Circumcision: Religion, Disease and Culture
Today I saw an article stating that a child had died after contracting herpes (.pdf link) during a circumcision method called metzitzah b’peh, whereby the blood from a newly circumcised child is sucked orally from the penis by the practitioner of the ritual. Yes this is a real thing, and it’s part of the ultra-orthodox Hasidic Jewish religion. It is not very common but is still practiced by some Jewish people who wish to follow, to the letter, the writings in the Torah. This practice is shunned by most Hasidic Jews, but is still allowed by some accommodationists by use of a glass tube to do the sucking of the blood. While I find myself astonished that this practice ever existed, and still exists ( thought it was a parody site before I did some digging), it highlights a huge issue about circumcision, its ritualistic and practical origins, and the continuation of this practice right up to the modern day.
There are three main reasons given for male circumcision, ritual, medical and social.
The ritual reasons come from the Jewish tradition in the Tanakh, which states in Genesis 17:10-14:
So it acts as a perceived connection between man and God, and without he penis having the tip “cut off” the child will be “cut off” from his people. It is also done on the 8th day of the child’s life, so well before the child has a say in the matter.
Why the penis and not the little toe or something like that? Well, the penis is needed in reproduction which is the main need of any animal, so to cut there means (through some logic) that man and God are linked through the reproductive organs. A quaint notion to be sure, but one that permeates more of culture than just those in the Jewish faith. In Christianity, and even in the secular world, the ritual removal of the foreskin is practiced in many hospitals as part of the process of being born.
To add fuel to the religious fervour, there are some who say that Mohammed was in fact born circumcised, and therefore all men after him should be the same.
Some of the reasons given for the standard practice of circumcision are for the control of sexually transmitted diseases. A paper from the titled “Neonatal Genital Herpes Simplex Virus Type 1 Infection After Jewish Ritual Circumcision: Modern Medicine and Religious Tradition” American Journal of Pediatrics states:
It has been suggested that circumcision is effective in the reduction of HIV transmission in African countries, so should therefore be standard for all people. Now know that this comes from a peer-reviewed source, so it’s more than just anecdotal evidence. It states:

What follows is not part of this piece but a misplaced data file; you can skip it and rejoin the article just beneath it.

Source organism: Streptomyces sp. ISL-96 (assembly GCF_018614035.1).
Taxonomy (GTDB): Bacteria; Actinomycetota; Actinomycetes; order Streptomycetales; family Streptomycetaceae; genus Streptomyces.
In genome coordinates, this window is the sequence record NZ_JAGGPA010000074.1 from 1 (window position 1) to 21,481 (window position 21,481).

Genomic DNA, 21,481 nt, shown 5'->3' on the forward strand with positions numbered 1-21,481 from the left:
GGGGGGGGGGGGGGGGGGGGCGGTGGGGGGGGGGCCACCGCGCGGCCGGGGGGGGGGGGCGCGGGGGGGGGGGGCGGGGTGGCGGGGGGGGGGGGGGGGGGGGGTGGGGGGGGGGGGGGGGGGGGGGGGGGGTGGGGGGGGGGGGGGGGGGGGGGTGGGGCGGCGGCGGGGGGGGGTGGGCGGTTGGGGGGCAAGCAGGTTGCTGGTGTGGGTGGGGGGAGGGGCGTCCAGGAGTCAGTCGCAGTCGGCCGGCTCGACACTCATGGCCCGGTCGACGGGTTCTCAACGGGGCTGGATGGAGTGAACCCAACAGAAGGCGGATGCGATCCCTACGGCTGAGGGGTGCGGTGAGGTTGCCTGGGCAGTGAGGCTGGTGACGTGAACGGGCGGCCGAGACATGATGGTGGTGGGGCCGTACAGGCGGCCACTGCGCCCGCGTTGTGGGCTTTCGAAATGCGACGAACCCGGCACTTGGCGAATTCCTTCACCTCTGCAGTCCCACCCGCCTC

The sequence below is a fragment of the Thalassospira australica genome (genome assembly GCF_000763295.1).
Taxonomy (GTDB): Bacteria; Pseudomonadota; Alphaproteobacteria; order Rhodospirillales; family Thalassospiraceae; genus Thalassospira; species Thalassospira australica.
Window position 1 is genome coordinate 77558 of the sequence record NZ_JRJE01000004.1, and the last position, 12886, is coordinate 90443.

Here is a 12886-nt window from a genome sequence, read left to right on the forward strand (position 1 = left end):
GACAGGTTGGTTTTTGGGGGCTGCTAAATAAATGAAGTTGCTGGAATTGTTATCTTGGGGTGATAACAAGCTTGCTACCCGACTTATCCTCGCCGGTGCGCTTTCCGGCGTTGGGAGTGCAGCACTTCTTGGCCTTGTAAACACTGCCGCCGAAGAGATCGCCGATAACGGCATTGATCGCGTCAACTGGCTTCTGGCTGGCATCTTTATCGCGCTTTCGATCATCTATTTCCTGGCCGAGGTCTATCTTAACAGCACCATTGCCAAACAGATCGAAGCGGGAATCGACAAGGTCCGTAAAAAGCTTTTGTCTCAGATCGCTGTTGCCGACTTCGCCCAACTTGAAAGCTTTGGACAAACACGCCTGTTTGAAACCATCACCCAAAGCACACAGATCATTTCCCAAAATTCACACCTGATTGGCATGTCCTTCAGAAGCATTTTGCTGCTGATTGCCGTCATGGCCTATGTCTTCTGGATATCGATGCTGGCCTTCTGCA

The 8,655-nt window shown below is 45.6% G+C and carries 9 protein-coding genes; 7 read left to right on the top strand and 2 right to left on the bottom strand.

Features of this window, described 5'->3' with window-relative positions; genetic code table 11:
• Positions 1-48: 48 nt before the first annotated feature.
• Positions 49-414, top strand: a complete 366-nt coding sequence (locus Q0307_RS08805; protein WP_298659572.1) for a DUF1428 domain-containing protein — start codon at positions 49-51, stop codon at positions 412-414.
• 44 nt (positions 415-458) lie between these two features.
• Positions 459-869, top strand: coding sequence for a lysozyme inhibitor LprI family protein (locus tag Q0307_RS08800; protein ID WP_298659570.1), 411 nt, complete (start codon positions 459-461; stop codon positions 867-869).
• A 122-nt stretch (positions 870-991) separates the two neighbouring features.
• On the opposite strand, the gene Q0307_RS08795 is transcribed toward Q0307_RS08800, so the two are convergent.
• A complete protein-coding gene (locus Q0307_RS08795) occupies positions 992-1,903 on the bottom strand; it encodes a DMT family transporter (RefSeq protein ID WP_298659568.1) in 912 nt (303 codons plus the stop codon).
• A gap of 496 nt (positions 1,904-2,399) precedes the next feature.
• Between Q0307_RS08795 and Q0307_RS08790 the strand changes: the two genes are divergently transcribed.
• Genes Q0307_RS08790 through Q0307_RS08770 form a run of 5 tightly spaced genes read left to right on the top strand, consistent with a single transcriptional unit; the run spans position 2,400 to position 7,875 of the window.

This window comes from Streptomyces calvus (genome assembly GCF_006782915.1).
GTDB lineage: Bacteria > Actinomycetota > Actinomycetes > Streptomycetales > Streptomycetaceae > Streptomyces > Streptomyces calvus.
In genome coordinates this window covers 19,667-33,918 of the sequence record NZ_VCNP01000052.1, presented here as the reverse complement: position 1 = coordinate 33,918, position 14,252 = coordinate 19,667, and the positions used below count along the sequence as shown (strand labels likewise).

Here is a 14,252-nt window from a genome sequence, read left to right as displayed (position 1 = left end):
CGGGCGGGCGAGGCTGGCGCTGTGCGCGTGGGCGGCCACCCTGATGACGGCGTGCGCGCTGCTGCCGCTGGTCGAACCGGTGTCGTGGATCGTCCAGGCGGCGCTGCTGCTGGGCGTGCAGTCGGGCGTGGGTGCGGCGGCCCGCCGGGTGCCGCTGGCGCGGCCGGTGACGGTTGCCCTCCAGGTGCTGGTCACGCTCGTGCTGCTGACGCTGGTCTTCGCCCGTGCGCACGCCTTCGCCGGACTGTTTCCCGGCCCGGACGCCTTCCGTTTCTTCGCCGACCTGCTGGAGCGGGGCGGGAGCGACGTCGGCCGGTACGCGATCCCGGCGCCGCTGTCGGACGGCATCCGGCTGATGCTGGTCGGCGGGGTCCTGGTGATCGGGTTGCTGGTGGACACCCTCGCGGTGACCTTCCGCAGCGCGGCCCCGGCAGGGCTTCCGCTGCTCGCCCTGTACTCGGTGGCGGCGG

Interesting, but indeed, but I wonder if it’s actually an effective way to stop HIV transmission, or whether it’s an apologetic approach to the results to justify the tradition.
There is also evidence to suggest that the foreskin was originally cut off to stop infection caused by dust and dirt being trapped unfer the foreskin, when the desert tribes lived in the dusty middle-east. This makes some sense, but you and I now know that if we wash out genitals properly, these conditions can be avoided.
In 1972, I was born and then circumcised. I come from a largely secular family with Protestant leanings, so it was definitely not a religious thing. Nor was HIV even heard of in the 70s, so it wasn’t to stop the spread of disease. No, I was circumcised because it was “what was done” back then. The reasons are a bit mysterious, but I have a feeling that it comes from the “like father, like son” idea. If it was good enough for my dad, his dad and grandfather before him, then so be it, it’s damn well good enough for me.
Other cultural references state that standardisation of circumcision was brought in as a cure for masturbation, which as we all know from the Bible is bad. Of course this doesn’t work, except of course while the penis is healing.
So, snip or not?
I am opposed to the ritualised circumcision of children. Any form of genital mutilation is abhorrent in my eyes, and this is clearly a case of this mutilation. The bronze-age fascination with genitals in all major religion has passed its time, if it ever really had one. As for the disease prevention of circumcision, it seems a little extreme with the prevention rates being around 60%, when the church itself bans a method of prevention that is almost 100% effective.
If someone wants to be circumcised, then go for it, but not until that person is old enough to make that decision for themselves. If it goes against religious tradition to do so, then that says more about the tradition than it does about the ritual.
I am circumcised. I had no choice, but I do not blame my parents for this. I’ll never know what it’s like to not be circumcised, and I don’t miss my foreskin. But let us not impose this on children, they have no say in what we do to them at eight days old.